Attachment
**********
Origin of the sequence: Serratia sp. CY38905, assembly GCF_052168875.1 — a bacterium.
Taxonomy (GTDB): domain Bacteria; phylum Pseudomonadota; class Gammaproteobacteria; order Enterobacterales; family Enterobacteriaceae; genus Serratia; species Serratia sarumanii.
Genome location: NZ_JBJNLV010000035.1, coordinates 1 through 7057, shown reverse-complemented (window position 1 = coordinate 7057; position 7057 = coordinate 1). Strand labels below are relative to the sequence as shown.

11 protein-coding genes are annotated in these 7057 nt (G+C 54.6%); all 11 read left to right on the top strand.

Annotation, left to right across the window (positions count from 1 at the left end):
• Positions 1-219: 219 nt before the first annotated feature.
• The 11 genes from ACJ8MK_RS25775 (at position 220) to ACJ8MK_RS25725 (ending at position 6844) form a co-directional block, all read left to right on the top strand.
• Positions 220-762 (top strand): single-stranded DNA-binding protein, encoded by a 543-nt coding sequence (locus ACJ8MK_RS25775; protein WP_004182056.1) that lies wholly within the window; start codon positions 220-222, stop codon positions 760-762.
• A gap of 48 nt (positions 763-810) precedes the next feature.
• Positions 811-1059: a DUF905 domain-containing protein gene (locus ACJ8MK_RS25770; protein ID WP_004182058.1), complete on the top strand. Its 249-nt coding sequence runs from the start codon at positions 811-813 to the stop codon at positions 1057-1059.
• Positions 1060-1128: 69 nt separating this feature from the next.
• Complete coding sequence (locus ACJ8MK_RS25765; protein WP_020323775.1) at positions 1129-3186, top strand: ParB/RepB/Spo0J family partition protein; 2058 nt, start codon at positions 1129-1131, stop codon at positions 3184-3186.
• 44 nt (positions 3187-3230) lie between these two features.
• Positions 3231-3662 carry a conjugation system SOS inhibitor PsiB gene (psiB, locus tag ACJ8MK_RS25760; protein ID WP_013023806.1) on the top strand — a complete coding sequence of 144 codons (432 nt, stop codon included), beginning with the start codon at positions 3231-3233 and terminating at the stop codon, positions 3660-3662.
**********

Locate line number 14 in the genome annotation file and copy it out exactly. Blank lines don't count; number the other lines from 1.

• Positions 3231-3662 carry a conjugation system SOS inhibitor PsiB gene (psiB, locus tag ACJ8MK_RS25760; protein ID WP_013023806.1) on the top strand — a complete coding sequence of 144 codons (432 nt, stop codon included), beginning with the start codon at positions 3231-3233 and terminating at the stop codon, positions 3660-3662.